Using it is pretty effortless. You first need to write a small template file, which just describes the name and version of the OS you want to install and where to get the ISO from. Here is one for Fedora 14:
<template> <name>fedora14_x86_64</name> <os> <name>Fedora</name> <version>14</version> <arch>x86_64</arch> <install type='iso'> <iso>file:///mnt/media/installers/Fedora-14-x86_64-DVD/Fedora-14-x86_64-DVD.iso</iso> </install> </os> <description>Fedora 14 x86_64 template</description> </template>
By default oz-install will write the destination VM to
/var/lib/libvirt/images, so you either need to check you’ve got enough free disk space under there, or else change the output path in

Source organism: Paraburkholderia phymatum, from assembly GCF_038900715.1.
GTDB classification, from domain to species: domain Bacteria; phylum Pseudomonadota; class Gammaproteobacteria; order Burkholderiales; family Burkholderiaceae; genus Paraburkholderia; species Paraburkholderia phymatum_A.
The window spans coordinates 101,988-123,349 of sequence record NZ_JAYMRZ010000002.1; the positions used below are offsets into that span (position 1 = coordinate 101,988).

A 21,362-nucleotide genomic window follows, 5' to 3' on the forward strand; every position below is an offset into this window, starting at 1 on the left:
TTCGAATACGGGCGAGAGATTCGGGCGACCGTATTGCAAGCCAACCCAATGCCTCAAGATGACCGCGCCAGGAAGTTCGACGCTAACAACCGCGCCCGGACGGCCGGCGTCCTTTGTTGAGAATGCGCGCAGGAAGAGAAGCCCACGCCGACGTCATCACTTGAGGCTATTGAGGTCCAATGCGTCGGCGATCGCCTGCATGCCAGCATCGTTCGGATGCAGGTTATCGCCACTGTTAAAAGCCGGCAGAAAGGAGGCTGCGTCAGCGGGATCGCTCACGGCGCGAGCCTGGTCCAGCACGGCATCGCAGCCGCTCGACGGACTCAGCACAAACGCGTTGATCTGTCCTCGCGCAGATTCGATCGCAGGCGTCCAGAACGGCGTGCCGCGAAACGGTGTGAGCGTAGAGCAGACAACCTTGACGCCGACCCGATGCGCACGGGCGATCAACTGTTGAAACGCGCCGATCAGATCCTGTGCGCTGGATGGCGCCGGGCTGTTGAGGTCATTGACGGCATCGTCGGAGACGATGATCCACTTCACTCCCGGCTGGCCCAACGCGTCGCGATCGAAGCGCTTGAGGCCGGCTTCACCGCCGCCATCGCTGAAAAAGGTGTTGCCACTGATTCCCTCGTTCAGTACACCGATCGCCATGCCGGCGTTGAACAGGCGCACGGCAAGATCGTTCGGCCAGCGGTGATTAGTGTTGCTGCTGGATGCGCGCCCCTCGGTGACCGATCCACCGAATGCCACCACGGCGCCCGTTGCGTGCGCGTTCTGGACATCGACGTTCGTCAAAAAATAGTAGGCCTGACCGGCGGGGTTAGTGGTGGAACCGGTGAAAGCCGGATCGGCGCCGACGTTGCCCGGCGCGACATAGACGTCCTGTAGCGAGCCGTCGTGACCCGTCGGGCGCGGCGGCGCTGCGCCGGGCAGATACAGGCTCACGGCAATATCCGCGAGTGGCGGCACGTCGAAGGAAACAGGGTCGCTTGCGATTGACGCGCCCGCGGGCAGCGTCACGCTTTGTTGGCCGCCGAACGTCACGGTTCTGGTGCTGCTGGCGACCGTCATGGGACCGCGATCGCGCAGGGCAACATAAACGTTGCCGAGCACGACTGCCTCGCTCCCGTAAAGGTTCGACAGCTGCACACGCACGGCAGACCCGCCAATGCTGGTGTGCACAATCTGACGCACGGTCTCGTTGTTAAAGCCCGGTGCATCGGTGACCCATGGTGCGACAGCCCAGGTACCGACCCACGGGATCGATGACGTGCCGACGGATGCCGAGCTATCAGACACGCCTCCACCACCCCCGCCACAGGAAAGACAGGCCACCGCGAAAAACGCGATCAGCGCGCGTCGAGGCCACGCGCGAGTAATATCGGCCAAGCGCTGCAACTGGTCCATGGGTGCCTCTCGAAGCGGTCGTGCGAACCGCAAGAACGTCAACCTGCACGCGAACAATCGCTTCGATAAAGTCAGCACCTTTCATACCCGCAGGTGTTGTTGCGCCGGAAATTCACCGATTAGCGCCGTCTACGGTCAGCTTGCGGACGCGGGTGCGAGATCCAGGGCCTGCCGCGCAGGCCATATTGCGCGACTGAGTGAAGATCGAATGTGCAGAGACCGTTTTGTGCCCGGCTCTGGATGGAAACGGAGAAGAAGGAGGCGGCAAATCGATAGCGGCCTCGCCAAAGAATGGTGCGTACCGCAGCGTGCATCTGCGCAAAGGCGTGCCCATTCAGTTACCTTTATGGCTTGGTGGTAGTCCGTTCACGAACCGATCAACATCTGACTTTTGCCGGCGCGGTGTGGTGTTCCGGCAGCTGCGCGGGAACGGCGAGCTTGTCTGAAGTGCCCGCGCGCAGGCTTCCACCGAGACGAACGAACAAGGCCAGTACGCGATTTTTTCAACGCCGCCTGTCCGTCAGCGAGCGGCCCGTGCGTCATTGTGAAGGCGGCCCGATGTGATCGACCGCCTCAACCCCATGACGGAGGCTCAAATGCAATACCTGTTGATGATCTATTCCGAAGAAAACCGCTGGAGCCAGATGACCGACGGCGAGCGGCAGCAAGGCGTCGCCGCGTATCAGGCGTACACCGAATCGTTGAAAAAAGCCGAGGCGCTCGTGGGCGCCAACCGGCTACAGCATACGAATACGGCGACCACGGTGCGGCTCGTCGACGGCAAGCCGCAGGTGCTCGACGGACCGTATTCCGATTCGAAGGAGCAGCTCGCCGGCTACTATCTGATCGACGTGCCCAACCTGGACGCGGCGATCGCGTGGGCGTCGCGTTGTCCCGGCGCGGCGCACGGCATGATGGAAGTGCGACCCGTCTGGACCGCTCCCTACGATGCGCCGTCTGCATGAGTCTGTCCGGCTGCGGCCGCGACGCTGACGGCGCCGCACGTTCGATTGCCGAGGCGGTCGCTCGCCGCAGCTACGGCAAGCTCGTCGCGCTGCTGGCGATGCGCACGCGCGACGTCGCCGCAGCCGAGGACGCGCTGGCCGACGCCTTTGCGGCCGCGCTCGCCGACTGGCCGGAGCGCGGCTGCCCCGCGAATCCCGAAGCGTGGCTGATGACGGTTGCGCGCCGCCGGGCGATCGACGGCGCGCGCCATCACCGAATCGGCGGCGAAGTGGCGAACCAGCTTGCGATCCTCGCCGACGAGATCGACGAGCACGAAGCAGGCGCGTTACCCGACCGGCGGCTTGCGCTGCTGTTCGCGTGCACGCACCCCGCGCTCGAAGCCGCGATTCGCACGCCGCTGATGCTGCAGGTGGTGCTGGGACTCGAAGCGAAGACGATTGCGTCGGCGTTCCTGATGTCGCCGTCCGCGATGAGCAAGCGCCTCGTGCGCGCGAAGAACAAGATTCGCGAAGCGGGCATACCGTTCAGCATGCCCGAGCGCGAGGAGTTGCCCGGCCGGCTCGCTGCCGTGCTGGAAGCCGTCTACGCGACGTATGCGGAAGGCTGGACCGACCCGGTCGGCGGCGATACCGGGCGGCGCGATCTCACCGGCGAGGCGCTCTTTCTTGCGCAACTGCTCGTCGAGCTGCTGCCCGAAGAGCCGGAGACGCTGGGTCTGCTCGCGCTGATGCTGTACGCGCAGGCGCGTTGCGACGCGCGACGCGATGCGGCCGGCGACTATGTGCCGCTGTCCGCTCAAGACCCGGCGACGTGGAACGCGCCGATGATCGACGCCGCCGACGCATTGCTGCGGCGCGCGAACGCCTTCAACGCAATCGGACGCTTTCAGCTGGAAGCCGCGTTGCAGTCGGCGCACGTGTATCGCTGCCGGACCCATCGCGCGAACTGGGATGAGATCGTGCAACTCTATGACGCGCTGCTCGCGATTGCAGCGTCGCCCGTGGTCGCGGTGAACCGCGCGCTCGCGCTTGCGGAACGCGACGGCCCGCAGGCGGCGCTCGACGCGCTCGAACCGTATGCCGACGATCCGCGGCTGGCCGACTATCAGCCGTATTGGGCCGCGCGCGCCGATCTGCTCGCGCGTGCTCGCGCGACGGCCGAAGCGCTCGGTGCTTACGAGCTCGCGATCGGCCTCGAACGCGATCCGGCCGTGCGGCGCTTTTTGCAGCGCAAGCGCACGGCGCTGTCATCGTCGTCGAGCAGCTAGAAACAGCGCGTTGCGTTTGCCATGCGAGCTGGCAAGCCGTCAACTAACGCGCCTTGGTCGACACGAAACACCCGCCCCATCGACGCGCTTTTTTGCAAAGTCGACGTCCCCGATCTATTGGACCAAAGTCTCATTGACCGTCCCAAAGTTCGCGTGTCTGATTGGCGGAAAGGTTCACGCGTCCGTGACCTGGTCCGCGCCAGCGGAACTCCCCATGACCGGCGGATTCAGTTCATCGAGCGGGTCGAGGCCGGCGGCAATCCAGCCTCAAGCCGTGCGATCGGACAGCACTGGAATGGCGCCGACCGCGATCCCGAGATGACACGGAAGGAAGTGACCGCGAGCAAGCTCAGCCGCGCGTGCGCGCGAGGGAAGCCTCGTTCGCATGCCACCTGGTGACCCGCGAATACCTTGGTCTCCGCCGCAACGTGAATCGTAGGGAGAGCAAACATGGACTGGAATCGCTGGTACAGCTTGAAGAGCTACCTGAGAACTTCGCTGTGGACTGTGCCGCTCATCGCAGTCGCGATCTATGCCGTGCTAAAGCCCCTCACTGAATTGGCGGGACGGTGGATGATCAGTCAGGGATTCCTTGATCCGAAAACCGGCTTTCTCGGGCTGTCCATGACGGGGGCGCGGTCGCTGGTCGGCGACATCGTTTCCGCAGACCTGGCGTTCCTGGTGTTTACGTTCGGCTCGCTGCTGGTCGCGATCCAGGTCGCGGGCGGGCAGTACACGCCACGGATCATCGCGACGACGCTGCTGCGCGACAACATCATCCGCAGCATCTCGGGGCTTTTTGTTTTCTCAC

Using oz-install is simple, just do:
# oz-install fedora.xml Libvirt XML was written to fedora14_x86_64Aug_30_2011-13:53:07
(oz-install requires root, but there is a feature request to remove this limitation)
oz-install writes a disk image and a libvirt XML file that you can use to immediately boot the guest:
# virsh define fedora14_x86_64Aug_30_2011-13:53:07 Domain fedora14_x86_64 defined from fedora14_x86_64Aug_30_2011-13:53:07 # virsh start fedora14_x86_64 Domain fedora14_x86_64 started # virt-viewer fedora14_x86_64
I don’t know what root password is given to new Oz guests, but I was easily able to edit it out using guestfish.
Note that serious Oz users will want to further customize the guest using oz-customize, rather than booting it like I did. The workflow is that you use oz-install once to create the operating system template. Then you can duplicate the template, customize it (oz-customize) and deploy it. The copy-and-customize step is much quicker than installing a whole new guest from scratch each time.
Update: Chris tells me that the default root password is
ozrootpw. You can also set it in the template description file by adding a <rootpw> element.